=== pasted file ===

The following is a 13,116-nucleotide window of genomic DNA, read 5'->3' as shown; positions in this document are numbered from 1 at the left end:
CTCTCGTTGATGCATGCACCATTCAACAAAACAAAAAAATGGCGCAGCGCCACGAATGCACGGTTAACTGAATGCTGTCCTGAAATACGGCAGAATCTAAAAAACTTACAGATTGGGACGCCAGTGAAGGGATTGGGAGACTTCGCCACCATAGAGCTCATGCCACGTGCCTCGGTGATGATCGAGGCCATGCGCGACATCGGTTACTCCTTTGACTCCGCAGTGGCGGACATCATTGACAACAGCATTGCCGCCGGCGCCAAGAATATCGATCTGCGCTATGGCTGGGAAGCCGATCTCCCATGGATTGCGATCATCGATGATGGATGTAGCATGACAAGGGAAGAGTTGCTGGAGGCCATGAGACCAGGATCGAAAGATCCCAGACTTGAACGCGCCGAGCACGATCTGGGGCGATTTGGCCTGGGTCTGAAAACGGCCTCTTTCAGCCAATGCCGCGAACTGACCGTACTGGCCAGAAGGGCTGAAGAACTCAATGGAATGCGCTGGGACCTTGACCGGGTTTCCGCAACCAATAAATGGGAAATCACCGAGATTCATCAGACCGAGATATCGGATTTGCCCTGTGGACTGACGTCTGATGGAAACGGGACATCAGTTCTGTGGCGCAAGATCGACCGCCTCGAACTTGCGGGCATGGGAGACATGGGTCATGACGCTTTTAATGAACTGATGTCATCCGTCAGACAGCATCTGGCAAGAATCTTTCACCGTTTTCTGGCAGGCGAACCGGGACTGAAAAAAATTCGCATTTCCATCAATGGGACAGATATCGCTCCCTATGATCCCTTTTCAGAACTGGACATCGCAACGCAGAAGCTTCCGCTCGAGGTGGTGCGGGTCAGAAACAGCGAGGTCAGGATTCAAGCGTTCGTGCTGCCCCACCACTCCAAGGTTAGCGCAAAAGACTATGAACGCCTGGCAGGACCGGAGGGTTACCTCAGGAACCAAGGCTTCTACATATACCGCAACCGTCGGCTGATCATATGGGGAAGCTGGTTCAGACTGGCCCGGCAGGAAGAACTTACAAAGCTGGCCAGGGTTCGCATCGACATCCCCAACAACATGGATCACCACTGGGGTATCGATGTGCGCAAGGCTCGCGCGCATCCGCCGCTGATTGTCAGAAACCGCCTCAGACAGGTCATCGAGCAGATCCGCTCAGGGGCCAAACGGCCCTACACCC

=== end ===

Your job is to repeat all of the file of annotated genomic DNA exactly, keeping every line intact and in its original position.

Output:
The following is a 13,116-nucleotide window of genomic DNA, read 5'->3' as shown; positions in this document are numbered from 1 at the left end:
CTCTCGTTGATGCATGCACCATTCAACAAAACAAAAAAATGGCGCAGCGCCACGAATGCACGGTTAACTGAATGCTGTCCTGAAATACGGCAGAATCTAAAAAACTTACAGATTGGGACGCCAGTGAAGGGATTGGGAGACTTCGCCACCATAGAGCTCATGCCACGTGCCTCGGTGATGATCGAGGCCATGCGCGACATCGGTTACTCCTTTGACTCCGCAGTGGCGGACATCATTGACAACAGCATTGCCGCCGGCGCCAAGAATATCGATCTGCGCTATGGCTGGGAAGCCGATCTCCCATGGATTGCGATCATCGATGATGGATGTAGCATGACAAGGGAAGAGTTGCTGGAGGCCATGAGACCAGGATCGAAAGATCCCAGACTTGAACGCGCCGAGCACGATCTGGGGCGATTTGGCCTGGGTCTGAAAACGGCCTCTTTCAGCCAATGCCGCGAACTGACCGTACTGGCCAGAAGGGCTGAAGAACTCAATGGAATGCGCTGGGACCTTGACCGGGTTTCCGCAACCAATAAATGGGAAATCACCGAGATTCATCAGACCGAGATATCGGATTTGCCCTGTGGACTGACGTCTGATGGAAACGGGACATCAGTTCTGTGGCGCAAGATCGACCGCCTCGAACTTGCGGGCATGGGAGACATGGGTCATGACGCTTTTAATGAACTGATGTCATCCGTCAGACAGCATCTGGCAAGAATCTTTCACCGTTTTCTGGCAGGCGAACCGGGACTGAAAAAAATTCGCATTTCCATCAATGGGACAGATATCGCTCCCTATGATCCCTTTTCAGAACTGGACATCGCAACGCAGAAGCTTCCGCTCGAGGTGGTGCGGGTCAGAAACAGCGAGGTCAGGATTCAAGCGTTCGTGCTGCCCCACCACTCCAAGGTTAGCGCAAAAGACTATGAACGCCTGGCAGGACCGGAGGGTTACCTCAGGAACCAAGGCTTCTACATATACCGCAACCGTCGGCTGATCATATGGGGAAGCTGGTTCAGACTGGCCCGGCAGGAAGAACTTACAAAGCTGGCCAGGGTTCGCATCGACATCCCCAACAACATGGATCACCACTGGGGTATCGATGTGCGCAAGGCTCGCGCGCATCCGCCGCTGATTGTCAGAAACCGCCTCAGACAGGTCATCGAGCAGATCCGCTCAGGGGCCAAACGGCCCTACACCC